Libya's eastern authority freezes women's travel ban
The authorities in eastern Libya have ordered a temporary freeze on a controversial travel ban on Libyan women under the age of 60.
The directive, which came into force last weekend, was widely condemned and ridiculed across the country.
Affecting women in eastern Libya, it prohibited those under the age of 60 from travelling abroad without a male guardian.
The authorities had said the ban was for security, not religious, reasons.
A military official claimed it was because some women travelling abroad were in contact with foreign intelligence.
The authorities presented no evidence to back up this claim.
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The freezing of the travel ban was announced by the director of East Libya's civil society commission, Abir Mneina, who had held talks with the military chief of staff of Libya's eastern region, Abdelrazzak al-Naduri, on Tuesday.
She told the BBC that officials had been asked to cancel the ban but agreed only to freeze it temporarily and carry out a review.
"He [Mr al-Naduri] said... there are security implications that need to be considered. We said fine, if there are specific security issues then we understand and support that because we are in a state of war and this is an important matter for us all," said Ms Mneina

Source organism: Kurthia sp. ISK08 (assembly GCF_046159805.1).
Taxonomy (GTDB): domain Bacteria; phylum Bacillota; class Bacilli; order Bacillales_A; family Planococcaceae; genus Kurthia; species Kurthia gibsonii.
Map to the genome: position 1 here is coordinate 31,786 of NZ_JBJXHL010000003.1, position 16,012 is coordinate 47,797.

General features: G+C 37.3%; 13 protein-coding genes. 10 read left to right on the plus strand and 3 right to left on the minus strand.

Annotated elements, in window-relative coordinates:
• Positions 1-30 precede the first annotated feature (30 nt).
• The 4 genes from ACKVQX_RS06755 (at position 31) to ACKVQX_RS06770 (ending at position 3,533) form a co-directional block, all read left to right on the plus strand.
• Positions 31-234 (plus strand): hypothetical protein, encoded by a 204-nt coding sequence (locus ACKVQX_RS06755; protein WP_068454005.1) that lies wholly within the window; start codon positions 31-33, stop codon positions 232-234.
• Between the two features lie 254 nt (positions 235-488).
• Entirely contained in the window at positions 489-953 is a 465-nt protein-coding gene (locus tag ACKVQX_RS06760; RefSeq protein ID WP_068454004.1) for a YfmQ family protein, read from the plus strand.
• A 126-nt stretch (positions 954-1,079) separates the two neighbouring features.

"So that's why we finally agreed that the directive will be reviewed to ensure that there are no violations against rights and freedoms… Our main aim is to get the order cancelled completely.
"I think we are headed on the path of it getting cancelled. We said that if it is not cancelled we are already preparing a legal statement that will be taken to court."
A source in the office of Eastern Libya's chief of staff, who spoke on condition of anonymity, confirmed to the BBC that the order had been frozen.
He said the ban was being reviewed because "it may have generalised the matter too much".
Libya has been in chaos since Nato-backed forces overthrew Col Muammar Gaddafi in October 2011.
Eastern Libya is governed by an administration based in al-Beyda that is not recognised by the international community. It is is under the control of commander Khalifa Hafter who is leading the battle against Islamist militias.
Libya's internationally recognised government is based in the capital, Tripoli.
The travel restrictions highlighted the growing political divide in Libya, with each side enforcing its own rules in the area it controls.